In director Tim Burton's sequel to his successful BATMAN (1989), the Caped Crusador (Michael Keaton) is pitted against the demented, ravenous Penguin (Danny DeVito), a pitiful, orphaned psychopathic freak who once went on a baby-killing spree, and a "power" hungry capitalist villain Max Shreck (Christopher Walken). As the two criminals plot to gain domination over Gotham City, BATMAN must plot to stop them.
In the highly stylized BATMAN RETURNS--complete with dark, Gothic architecture and moody lighting--Batman (and his alter-ego Bruce Wayne) is thrown a third enemy, a terrible distraction: Cat Woman (fearlessly and fabulously played by Michelle Pfeiffer). She is the slinky, sharp-clawed alter-ego of Shreck's secretary Selina. Batman must overcome his own dark past, and his present love entanglements, to rid Gotham of it's evil enemies, this time with even more intricately designed sets and tongue-in-cheek humor, making BATMAN RETURNS an action-packed, but darkly fun adventure.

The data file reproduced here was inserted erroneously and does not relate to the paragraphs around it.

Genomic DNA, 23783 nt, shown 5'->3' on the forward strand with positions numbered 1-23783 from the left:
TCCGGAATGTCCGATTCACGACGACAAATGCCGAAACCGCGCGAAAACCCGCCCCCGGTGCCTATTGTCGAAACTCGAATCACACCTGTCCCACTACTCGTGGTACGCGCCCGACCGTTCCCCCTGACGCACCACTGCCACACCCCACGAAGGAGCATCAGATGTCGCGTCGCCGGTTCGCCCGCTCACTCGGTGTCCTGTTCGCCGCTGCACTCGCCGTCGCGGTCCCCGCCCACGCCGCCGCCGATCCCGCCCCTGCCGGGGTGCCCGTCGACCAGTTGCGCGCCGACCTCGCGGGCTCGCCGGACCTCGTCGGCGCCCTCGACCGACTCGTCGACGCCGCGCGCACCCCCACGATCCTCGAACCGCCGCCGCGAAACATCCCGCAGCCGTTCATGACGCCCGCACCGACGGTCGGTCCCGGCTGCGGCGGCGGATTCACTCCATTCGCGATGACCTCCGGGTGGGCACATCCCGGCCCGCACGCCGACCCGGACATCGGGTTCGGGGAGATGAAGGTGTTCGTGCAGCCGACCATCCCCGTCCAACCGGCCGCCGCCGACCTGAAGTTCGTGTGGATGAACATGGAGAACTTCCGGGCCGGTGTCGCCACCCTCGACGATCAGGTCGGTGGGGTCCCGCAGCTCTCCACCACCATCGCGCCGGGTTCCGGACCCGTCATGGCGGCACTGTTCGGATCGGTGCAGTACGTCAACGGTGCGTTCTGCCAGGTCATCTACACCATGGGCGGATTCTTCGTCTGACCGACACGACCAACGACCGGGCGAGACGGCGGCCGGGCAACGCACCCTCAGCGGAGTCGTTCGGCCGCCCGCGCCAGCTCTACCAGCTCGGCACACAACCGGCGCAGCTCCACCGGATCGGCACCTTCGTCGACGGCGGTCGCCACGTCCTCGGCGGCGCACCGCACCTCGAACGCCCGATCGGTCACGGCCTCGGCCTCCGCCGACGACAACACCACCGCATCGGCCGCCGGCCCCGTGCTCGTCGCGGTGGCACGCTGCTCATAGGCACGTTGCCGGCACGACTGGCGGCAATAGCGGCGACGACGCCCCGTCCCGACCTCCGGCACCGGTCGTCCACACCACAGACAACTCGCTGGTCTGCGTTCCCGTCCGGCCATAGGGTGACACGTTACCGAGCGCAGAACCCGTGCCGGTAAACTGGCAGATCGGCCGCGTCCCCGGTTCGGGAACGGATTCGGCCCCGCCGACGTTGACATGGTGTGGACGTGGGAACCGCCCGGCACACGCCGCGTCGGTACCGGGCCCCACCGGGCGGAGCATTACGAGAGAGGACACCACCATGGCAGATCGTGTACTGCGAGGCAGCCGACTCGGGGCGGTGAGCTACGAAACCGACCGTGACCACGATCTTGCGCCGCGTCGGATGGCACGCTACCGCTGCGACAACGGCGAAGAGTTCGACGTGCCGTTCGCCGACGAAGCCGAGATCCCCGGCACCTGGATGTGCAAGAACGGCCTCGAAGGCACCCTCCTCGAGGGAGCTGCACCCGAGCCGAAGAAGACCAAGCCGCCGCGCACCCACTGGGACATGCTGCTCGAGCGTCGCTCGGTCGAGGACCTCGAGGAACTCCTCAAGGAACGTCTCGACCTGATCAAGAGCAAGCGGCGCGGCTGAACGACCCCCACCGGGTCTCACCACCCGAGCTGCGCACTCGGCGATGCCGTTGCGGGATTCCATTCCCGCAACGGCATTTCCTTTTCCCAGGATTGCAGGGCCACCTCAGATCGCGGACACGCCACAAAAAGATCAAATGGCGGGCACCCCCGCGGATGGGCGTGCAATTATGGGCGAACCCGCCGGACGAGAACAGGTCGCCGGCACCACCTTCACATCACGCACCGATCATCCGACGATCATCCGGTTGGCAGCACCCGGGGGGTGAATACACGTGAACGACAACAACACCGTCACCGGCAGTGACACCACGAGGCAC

Both BATMAN films were based on the popular comic book characters created by Bob Kane for DC Comics, but also on the Batman Dark Knight graphic comic books created by Frank Miller.
Estimated budget: $70 million.
BATMAN RETURNS grossed more than $265 million worldwide.
Christopher Walken's character Max Shreck was named after the actor (Max Schreck, with an "sch") who played the vampire in NOSFERATU (1922).
Annette Bening was originally slated for the role of Catwoman. But, due to her pregnancy, she was replaced by Michelle Pfeiffer.
BATMAN'S Academy Award-winning production designer Anton Furst committed suicide before work began on the sequel. Bo Welch replaced him and based his designs on Furst's.
"...Sprightly....Burton creates a wicked world of misfits..." (New York Times)
"...As Catwoman, terrific Michelle Pfeiffer goes from mousy secretary to liberated lionness. As flipper-fingered Penguin, Danny DeVito is an orchestra of evil intentions..." (USA Today)
"...The runaway star here is Pfeiffer, whose performance is a sexy, comic triumph..." (Entertainment Weekly)
"...[Burton's] dark, melancholy vision is undeniably something to see....[An] always visually inventive film..." (Los Angeles Times)
"...A most intriguing movie, great to look at, fun to talk about..." (Chicago Sun-Times)